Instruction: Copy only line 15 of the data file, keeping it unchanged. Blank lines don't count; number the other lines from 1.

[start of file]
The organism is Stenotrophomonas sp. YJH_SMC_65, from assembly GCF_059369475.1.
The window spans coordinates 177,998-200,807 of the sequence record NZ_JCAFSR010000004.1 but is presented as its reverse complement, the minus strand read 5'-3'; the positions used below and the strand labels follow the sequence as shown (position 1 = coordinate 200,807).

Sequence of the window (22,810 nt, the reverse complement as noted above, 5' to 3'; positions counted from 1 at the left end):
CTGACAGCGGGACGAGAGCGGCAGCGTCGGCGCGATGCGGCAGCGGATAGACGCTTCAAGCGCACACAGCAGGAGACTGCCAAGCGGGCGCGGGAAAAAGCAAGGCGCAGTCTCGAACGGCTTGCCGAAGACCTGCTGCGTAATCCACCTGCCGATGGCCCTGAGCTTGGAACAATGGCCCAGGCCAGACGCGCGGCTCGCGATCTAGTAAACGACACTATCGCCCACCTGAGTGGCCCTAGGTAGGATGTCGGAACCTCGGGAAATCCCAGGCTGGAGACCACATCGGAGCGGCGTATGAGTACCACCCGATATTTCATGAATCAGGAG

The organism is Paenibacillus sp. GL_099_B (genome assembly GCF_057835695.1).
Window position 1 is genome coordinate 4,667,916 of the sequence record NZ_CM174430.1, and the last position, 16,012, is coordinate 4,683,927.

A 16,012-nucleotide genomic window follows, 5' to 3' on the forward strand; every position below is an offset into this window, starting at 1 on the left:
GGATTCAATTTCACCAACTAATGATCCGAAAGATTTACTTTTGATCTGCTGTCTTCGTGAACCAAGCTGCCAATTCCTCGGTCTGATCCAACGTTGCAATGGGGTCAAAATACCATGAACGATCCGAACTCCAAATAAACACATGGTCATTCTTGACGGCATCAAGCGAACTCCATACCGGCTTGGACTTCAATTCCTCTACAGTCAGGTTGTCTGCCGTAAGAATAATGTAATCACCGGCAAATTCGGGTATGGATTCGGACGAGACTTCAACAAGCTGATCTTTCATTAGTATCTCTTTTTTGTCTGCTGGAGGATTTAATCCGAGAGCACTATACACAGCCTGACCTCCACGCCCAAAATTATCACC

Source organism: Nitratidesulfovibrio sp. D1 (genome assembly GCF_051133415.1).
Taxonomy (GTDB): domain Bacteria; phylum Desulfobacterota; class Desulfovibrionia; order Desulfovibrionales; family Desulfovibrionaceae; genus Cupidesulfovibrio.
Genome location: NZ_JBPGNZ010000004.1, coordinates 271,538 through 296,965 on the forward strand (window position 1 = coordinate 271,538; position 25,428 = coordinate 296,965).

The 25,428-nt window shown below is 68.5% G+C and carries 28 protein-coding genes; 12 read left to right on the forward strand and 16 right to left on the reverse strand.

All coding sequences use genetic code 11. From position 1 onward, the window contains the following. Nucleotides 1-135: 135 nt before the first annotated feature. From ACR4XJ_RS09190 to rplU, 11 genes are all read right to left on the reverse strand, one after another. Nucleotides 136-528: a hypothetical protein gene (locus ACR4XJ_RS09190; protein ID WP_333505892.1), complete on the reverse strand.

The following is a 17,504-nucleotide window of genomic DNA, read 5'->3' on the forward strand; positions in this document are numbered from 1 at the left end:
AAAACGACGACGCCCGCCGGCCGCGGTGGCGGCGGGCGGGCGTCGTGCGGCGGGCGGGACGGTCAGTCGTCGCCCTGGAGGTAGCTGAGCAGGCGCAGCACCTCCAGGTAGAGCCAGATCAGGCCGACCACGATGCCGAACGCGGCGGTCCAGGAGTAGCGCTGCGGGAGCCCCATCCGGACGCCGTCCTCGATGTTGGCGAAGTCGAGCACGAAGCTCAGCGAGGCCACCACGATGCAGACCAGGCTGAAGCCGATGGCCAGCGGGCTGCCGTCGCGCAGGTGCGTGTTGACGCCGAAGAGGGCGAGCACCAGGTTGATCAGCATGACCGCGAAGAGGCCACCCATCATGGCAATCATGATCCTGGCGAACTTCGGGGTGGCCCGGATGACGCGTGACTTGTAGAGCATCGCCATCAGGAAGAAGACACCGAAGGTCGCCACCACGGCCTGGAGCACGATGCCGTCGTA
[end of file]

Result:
AAAACGACGACGCCCGCCGGCCGCGGTGGCGGCGGGCGGGCGTCGTGCGGCGGGCGGGACGGTCAGTCGTCGCCCTGGAGGTAGCTGAGCAGGCGCAGCACCTCCAGGTAGAGCCAGATCAGGCCGACCACGATGCCGAACGCGGCGGTCCAGGAGTAGCGCTGCGGGAGCCCCATCCGGACGCCGTCCTCGATGTTGGCGAAGTCGAGCACGAAGCTCAGCGAGGCCACCACGATGCAGACCAGGCTGAAGCCGATGGCCAGCGGGCTGCCGTCGCGCAGGTGCGTGTTGACGCCGAAGAGGGCGAGCACCAGGTTGATCAGCATGACCGCGAAGAGGCCACCCATCATGGCAATCATGATCCTGGCGAACTTCGGGGTGGCCCGGATGACGCGTGACTTGTAGAGCATCGCCATCAGGAAGAAGACACCGAAGGTCGCCACCACGGCCTGGAGCACGATGCCGTCGTA